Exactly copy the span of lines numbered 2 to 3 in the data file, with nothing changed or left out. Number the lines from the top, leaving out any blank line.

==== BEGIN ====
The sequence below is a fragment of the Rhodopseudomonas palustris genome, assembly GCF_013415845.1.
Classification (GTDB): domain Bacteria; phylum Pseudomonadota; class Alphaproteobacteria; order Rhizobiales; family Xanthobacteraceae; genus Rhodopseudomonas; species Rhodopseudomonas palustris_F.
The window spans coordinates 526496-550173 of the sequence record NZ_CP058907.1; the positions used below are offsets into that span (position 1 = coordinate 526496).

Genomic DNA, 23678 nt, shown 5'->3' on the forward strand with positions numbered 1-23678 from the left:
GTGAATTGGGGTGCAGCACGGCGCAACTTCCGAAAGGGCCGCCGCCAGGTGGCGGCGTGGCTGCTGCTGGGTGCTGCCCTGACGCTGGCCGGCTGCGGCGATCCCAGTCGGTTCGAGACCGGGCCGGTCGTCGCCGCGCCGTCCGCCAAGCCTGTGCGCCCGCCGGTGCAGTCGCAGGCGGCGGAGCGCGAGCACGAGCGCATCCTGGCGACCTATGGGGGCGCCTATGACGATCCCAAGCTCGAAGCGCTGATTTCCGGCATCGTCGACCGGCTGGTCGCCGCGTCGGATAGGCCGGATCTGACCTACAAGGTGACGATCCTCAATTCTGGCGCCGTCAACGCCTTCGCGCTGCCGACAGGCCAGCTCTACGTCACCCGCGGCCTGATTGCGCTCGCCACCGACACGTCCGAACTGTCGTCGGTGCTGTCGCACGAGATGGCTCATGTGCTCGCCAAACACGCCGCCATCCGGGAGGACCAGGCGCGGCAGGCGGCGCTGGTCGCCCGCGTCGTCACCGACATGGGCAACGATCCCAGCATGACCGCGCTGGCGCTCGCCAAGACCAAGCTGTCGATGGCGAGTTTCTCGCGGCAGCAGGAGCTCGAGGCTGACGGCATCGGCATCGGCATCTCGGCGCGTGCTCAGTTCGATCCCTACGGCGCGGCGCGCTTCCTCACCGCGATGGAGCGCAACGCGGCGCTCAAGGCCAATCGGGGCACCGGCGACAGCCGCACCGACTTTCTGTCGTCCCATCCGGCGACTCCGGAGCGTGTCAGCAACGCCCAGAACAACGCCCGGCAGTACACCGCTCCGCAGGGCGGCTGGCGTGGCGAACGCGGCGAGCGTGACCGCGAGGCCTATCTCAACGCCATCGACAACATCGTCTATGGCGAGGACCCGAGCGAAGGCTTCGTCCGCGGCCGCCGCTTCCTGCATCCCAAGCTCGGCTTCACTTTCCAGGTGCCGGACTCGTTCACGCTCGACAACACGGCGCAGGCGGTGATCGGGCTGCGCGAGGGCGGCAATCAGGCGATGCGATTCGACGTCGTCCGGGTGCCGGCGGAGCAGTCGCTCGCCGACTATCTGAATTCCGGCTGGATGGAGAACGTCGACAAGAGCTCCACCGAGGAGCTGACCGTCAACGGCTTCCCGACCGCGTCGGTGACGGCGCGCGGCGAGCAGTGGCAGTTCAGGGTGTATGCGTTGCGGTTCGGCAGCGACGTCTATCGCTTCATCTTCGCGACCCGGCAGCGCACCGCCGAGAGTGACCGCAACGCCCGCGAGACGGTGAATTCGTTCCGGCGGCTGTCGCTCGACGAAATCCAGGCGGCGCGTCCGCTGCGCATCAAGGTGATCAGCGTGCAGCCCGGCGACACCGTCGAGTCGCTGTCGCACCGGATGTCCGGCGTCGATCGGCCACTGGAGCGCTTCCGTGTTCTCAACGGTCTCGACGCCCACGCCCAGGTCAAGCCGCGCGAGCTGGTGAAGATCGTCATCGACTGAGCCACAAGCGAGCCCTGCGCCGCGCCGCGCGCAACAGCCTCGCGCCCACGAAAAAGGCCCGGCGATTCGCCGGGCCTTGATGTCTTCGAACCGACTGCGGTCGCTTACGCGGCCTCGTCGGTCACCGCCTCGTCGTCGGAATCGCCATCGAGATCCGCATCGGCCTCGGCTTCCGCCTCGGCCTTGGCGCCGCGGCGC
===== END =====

Classification (GTDB): domain Bacteria; phylum Pseudomonadota; class Alphaproteobacteria; order Rhizobiales; family Xanthobacteraceae; genus Rhodopseudomonas; species Rhodopseudomonas palustris_F.
The window spans coordinates 526496-550173 of the sequence record NZ_CP058907.1; the positions used below are offsets into that span (position 1 = coordinate 526496).